Structurally, this book was brilliant. Three characters narrate this story, each with their own chapter – that’s nothing new. What made this book unique is that two of characters are written in the first person and the other, Sodwa, is in the third. Additionally, there are references to her first book such as the Soweto uprising and cameos of characters that were beloved to the reader. Small nuances like that gave the book a healthy dose of oomph and depth. Really, this book is a slam dunk covering marriage, Catholicism, corruption in the church, sisterhood, rape, AIDS, homosexuality, white supremacy, parenting, friendship and love.
In a nutshell, it’s an enthralling story with multi-faceted characters with a strong sense of both place and time. Book clubs will love this one!
The end of Apartheid. Nelson Mandela has been elected the president of South Africa. AIDS is becoming an epidemic.
Seventeen year old Zodwa lives in a squatter camp with her sick mother. Zodwa is expecting a baby she doesn't want and hiding a secret that could get her killed.
Dee is helping children in an orphanage in Zaire but when she gets word that Daniel is dying she return home to South Africa for the first time in over forty years.
Ruth stages her own suicide attempt to win back her husband but he is unmoved and she has no where else to go except home to the farm she hopes to sell. But her sister has returned and has no intention of selling the home she left as a teen to become a nun.
Binding them all together is a baby boy
I very much enjoyed Bianca Marsais's novel Hum If You Don't Know the Words that released in 2017 so I was thrilled to get the opportunity to read her newest novel If You Want to Make God Laugh. Besides the long titles, the books stand out with the colorful covers and call to me. They immediately draw me in with the South African settings and their rich characters.
If You Want to Make God Laugh captured my attention from the first page and the pacing of short chapters kept me turning the pages late into the night. The plot is emotional and thrilling but the characters, broken and determined, made me fall in love with the novel. I read with my heart in my throat as they struggled to make the best of the terrible situations. Each character was motivated by love and they felt deeply human.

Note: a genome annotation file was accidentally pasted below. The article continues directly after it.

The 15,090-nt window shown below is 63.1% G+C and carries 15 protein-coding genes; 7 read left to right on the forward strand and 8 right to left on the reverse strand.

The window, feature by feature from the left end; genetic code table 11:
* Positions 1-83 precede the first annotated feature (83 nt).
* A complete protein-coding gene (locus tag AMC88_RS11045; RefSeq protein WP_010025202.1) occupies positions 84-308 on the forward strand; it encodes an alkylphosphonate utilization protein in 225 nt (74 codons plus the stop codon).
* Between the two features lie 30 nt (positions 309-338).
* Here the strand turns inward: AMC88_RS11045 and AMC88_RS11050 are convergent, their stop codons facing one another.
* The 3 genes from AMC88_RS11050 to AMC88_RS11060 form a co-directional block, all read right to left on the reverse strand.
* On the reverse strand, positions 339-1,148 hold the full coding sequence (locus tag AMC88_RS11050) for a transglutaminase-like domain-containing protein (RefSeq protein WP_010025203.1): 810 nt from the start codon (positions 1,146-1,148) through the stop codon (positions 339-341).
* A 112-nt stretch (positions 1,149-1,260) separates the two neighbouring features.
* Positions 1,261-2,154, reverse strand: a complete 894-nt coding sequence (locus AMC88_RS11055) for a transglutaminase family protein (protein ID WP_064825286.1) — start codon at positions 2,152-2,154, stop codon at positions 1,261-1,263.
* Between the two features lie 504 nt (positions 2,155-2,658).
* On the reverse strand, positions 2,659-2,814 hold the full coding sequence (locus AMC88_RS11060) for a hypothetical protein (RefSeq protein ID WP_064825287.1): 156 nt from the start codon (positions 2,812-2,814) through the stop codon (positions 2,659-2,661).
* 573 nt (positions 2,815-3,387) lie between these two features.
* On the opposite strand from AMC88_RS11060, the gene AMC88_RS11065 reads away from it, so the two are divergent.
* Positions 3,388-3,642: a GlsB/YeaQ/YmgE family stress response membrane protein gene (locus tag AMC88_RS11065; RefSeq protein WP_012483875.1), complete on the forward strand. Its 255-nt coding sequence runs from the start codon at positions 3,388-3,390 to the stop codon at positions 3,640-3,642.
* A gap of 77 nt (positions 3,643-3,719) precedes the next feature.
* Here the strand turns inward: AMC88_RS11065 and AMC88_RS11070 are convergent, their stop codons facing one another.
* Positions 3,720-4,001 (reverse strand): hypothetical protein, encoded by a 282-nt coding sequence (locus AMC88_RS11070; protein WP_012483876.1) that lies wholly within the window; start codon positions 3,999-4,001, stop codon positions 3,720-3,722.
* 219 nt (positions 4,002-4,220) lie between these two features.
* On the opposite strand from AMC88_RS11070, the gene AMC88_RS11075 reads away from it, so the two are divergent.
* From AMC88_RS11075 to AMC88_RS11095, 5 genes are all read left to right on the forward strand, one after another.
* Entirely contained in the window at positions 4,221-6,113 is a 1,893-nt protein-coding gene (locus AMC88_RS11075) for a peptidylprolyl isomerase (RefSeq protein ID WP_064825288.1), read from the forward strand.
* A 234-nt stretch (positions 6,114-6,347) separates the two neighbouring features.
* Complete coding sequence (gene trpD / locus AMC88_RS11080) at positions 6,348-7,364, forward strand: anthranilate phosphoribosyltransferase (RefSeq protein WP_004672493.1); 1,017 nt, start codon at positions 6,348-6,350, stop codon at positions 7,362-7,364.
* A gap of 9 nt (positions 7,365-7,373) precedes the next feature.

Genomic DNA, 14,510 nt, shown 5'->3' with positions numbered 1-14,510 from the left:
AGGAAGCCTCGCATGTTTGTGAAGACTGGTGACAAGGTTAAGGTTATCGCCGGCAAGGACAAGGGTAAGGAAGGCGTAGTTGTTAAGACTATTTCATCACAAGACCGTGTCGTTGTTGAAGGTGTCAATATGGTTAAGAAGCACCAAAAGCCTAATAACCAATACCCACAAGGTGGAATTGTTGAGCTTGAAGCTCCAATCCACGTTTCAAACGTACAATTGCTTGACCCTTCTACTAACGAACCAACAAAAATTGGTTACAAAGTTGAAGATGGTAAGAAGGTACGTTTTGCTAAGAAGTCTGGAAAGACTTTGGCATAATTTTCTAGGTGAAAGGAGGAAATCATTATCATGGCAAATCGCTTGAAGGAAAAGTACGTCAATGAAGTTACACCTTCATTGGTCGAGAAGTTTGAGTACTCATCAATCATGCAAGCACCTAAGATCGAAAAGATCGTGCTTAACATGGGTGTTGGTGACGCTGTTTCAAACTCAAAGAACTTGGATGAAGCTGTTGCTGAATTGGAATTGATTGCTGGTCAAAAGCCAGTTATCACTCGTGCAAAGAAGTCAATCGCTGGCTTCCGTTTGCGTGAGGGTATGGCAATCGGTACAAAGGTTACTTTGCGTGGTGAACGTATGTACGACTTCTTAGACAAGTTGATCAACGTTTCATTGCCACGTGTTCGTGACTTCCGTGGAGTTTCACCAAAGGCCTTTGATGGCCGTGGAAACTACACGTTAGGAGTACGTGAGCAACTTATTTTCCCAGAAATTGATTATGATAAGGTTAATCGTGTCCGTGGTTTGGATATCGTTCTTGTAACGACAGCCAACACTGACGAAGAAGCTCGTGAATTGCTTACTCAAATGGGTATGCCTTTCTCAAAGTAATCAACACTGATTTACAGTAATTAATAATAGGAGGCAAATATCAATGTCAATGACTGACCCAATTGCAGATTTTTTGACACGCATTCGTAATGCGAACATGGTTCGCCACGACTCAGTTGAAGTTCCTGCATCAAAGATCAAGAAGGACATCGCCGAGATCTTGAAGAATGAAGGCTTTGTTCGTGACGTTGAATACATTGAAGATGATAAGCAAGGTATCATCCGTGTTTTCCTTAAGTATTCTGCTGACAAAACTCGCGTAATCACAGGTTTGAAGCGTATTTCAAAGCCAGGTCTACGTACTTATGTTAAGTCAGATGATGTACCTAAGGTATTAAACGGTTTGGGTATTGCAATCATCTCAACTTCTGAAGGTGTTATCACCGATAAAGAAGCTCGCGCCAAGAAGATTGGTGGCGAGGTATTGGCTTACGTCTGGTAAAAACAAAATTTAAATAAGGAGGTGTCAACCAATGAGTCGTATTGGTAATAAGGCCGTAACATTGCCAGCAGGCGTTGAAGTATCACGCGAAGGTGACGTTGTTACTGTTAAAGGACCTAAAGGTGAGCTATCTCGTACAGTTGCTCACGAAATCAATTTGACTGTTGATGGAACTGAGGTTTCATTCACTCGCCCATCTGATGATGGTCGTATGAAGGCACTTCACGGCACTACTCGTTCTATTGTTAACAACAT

It's a world without fairy tale endings, but If You Want to Make God Laugh offers hope. It is a journey of emotion--a beautiful book that tells a story I won't soon forget.
Finished off 2019 on a high note thanks to this beautiful five-star read. Absolutely gutted by this emotional story of three very-different women each navigating their own crisis in post-apartheid South Africa. But from pain comes joy and as heartbreaking as it was, it was still the sweetest story that I’ve read in a while. Bianca Marais is a genius, creating the most compelling complex characters and weaving in bits of history into their storyline. I realized how very little I knew of South Africa’s dark past and found myself repeatedly looking up different topics along the way. She doesn’t shy away from the tough subjects either - AIDS epidemic, racism, homophobia, gender discrimination, sexual assault, social unrest... it’s all in there. The chapter where Gogo went to vote left me in tears and she isn’t even a main character... you can only imagine how I was getting through the rest of the book. I cannot wait to read her first book Hum If You Don’t Know the Words. Highly recommend anything by this author!
A beautiful and moving quest written from a heartfelt perspective. I discovered a world I barely knew and characters that I instantly welcomed and wanted to know how their journeys ended. Had the privilege of meeting the author at my book club and she opened that world even further.